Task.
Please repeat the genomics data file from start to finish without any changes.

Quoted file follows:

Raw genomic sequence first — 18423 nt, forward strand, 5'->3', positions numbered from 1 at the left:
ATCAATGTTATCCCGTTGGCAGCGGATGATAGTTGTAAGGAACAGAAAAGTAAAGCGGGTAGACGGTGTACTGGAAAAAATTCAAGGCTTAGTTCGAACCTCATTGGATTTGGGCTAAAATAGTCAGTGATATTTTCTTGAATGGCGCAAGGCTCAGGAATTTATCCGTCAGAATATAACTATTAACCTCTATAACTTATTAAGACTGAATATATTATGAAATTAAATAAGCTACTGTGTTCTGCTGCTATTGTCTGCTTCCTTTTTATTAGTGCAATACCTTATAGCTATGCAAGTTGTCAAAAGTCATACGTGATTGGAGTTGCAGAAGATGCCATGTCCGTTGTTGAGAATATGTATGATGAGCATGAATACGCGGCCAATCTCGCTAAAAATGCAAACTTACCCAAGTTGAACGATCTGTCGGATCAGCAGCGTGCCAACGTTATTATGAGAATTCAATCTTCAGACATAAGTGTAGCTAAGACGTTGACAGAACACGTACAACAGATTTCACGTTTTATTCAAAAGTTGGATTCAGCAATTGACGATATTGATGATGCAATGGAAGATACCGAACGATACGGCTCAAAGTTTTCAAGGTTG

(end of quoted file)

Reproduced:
Raw genomic sequence first — 18423 nt, forward strand, 5'->3', positions numbered from 1 at the left:
ATCAATGTTATCCCGTTGGCAGCGGATGATAGTTGTAAGGAACAGAAAAGTAAAGCGGGTAGACGGTGTACTGGAAAAAATTCAAGGCTTAGTTCGAACCTCATTGGATTTGGGCTAAAATAGTCAGTGATATTTTCTTGAATGGCGCAAGGCTCAGGAATTTATCCGTCAGAATATAACTATTAACCTCTATAACTTATTAAGACTGAATATATTATGAAATTAAATAAGCTACTGTGTTCTGCTGCTATTGTCTGCTTCCTTTTTATTAGTGCAATACCTTATAGCTATGCAAGTTGTCAAAAGTCATACGTGATTGGAGTTGCAGAAGATGCCATGTCCGTTGTTGAGAATATGTATGATGAGCATGAATACGCGGCCAATCTCGCTAAAAATGCAAACTTACCCAAGTTGAACGATCTGTCGGATCAGCAGCGTGCCAACGTTATTATGAGAATTCAATCTTCAGACATAAGTGTAGCTAAGACGTTGACAGAACACGTACAACAGATTTCACGTTTTATTCAAAAGTTGGATTCAGCAATTGACGATATTGATGATGCAATGGAAGATACCGAACGATACGGCTCAAAGTTTTCAAGGTTG